Georgia Southern Collards
Tomato Cherokee Purple
Capt.William Feltman rode through Virginia
in the 1760's and saw enslaved Blacks growing "snaps and collerds" (sic)
in their gardens.
Representative of the great Southern folk tomatoes
grown on family farmsteads, cold tolerant and flavorful.
West India Burr Gherkin (A Pickling Cucumber)
Tomato Purple Calabash
Introduced by Minton
Collins in Richmond in 1793, the plant was originally brought from Angola
to the Caribbean.
Enslaved Africans were among the first to popularize
the tomato in the American South.
Eggplant Louisiana Long Green
Turnip Seven Top
Introduced by Africans and Spaniards into
Southern and Creole cuisine, they were grown in the gardens of enslaved Louisianians.
The classic Southern "turnip green," it produces a woody
inedible root but luxurious, self-replenishing greens.
Gourd Long Handled Dipper
Watermelon Georgia Rattlesnake
Immortalized in "Follow the Drinking Gourd,"
this was the most common vessel used in the rural South gracing most fences.
Watermelons were introduced from Africa
during colonial times; this variety reflects heirloom varieties grown from the
Dragon Finger Millet
Used to carry beverages to the fields and hung
to attract purple martins to deter other birds from the crops.
Representative of the staple grains grown in West Africa.
Millet is a sacred crop used to bless homes. A highly ornamental, yet productive
grain used for cereal or flour. The seedhead resembles a dragon's foot.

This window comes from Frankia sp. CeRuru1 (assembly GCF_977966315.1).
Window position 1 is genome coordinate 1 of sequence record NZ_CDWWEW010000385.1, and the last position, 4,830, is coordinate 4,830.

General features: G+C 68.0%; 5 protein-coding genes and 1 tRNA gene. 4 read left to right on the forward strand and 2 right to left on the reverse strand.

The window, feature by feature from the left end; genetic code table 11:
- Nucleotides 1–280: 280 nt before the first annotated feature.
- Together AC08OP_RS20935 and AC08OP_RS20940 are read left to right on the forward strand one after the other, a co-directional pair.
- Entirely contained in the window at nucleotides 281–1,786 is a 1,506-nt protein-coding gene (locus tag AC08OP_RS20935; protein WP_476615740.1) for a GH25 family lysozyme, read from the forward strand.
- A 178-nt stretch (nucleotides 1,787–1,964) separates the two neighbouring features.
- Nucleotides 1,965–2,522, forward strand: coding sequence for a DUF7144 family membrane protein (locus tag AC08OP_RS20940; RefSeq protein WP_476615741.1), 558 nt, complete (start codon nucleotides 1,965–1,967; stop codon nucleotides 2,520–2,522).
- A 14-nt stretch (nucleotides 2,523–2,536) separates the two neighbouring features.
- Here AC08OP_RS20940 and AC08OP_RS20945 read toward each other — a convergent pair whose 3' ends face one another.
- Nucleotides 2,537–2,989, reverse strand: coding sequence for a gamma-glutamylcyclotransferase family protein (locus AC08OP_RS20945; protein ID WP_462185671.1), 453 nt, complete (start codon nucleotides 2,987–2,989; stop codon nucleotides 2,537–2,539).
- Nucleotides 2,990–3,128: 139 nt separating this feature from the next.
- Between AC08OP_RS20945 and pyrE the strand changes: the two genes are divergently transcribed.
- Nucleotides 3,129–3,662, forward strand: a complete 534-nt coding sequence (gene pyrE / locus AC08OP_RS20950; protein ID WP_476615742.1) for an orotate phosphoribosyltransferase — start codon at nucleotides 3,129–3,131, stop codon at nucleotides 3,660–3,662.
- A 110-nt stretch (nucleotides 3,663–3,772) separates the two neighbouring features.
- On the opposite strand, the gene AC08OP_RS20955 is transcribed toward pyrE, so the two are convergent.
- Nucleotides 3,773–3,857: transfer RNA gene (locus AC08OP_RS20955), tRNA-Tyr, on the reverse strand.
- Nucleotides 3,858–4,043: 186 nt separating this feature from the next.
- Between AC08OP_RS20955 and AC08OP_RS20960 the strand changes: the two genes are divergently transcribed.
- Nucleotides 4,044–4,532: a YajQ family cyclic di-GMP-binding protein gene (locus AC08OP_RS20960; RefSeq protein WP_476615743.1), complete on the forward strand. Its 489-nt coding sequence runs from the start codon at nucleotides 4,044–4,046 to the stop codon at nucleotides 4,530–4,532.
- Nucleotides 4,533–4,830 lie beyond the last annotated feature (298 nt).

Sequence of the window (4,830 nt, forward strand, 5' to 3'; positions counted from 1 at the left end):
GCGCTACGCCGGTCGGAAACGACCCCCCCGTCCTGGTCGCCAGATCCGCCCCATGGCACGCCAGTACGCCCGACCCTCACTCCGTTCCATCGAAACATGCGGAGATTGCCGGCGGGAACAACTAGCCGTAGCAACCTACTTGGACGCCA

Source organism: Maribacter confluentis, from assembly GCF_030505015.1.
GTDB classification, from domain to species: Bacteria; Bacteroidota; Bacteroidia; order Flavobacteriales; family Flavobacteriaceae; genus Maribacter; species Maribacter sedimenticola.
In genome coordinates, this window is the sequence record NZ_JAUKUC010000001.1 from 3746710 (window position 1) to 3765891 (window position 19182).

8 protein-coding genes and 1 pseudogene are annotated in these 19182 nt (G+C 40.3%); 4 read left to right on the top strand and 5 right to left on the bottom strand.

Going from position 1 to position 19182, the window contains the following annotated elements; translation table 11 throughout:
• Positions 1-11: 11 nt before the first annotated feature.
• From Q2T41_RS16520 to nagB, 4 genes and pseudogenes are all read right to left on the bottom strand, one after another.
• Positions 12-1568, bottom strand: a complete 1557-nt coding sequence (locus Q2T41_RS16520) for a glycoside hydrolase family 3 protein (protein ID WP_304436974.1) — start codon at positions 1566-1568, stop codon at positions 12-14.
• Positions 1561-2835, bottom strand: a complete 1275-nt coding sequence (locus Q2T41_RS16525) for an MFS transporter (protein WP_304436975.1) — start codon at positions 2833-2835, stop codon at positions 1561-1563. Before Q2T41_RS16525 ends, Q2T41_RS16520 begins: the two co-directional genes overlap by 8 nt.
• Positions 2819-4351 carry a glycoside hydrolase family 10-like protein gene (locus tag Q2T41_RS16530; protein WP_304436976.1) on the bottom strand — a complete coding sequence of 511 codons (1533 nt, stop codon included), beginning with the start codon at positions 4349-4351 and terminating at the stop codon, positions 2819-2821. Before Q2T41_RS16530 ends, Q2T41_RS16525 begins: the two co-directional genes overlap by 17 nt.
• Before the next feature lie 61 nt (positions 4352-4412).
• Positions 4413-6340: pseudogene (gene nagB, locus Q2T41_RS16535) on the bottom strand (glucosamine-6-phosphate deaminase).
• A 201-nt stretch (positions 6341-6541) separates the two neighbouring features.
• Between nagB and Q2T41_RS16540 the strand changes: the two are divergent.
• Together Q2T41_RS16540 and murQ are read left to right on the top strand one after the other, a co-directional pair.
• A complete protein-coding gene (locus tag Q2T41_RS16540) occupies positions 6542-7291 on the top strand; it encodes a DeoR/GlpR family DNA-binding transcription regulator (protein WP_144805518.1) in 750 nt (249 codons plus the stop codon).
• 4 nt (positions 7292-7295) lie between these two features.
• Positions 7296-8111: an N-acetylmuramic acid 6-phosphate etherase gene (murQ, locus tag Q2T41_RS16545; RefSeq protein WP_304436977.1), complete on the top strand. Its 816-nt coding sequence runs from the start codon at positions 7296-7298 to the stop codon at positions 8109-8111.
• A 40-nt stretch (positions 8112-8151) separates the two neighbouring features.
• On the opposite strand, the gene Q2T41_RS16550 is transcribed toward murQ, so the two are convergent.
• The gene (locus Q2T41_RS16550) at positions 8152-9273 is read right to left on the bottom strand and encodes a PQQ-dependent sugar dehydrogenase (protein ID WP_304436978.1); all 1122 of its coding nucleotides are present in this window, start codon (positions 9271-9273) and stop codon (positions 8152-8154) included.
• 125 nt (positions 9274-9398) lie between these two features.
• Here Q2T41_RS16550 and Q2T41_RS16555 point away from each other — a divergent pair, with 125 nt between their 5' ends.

Plant is 3 ft. tall.
Mustard Southern Giant Curled
Grown in the Upland South since
the 1740's. Different mustard greens were sown with tobacco in beds
to deter pests.
Grown for good luck and to prevent negative energy near the
doorway of the household.
A beautiful red okra that turns green after cooking.
Known as "creasy greens," they provided a spicy contrast to other
The oldest variety of okra grown in the U.S., less mucilaginous,
it makes excellent okra soup and gumbos.
Beloved for their greens and their wine-flavoring blossoms.
Parsley Plain or Single
Brought to Virginia during the slave trade, peanuts were called
"goober" from the Kimbundu people of Central Africa.
Used by Mary Randolph to top off okra soup and
fried chicken in the Virginia Housewife.
Hot Pepper Caribbean Red (A Red Habanero)
Known as the Scotch
Bonnet Pepper, it may have been grown in the South since the 18th century.
Used to season "kush," an enslaved precursor to Southern cornbread
stuffing; also made into a medicinal tea.
Hot Pepper Long Red Cayenne
1,000 were ordered by Josiah Collins in
the 1700's to season the food of his slaves, brought directly from Africa to
Used to make mint teas for centuries in West Africa, and iced tea
and mint juleps in the South.
Hot Pepper Fish Pepper
A favorite in Maryland brought from Africa or the
Caribbean and used to season seafood, shellfish, terrapin and chicken dishes.
Used as a flavoring herb and to curb the growth of bacteria.
D. Landreth Seed Company
60 East High Street, Bldg #4 New Freedom, Pennsylvania 17349
For Assistance call 1-800-654-2407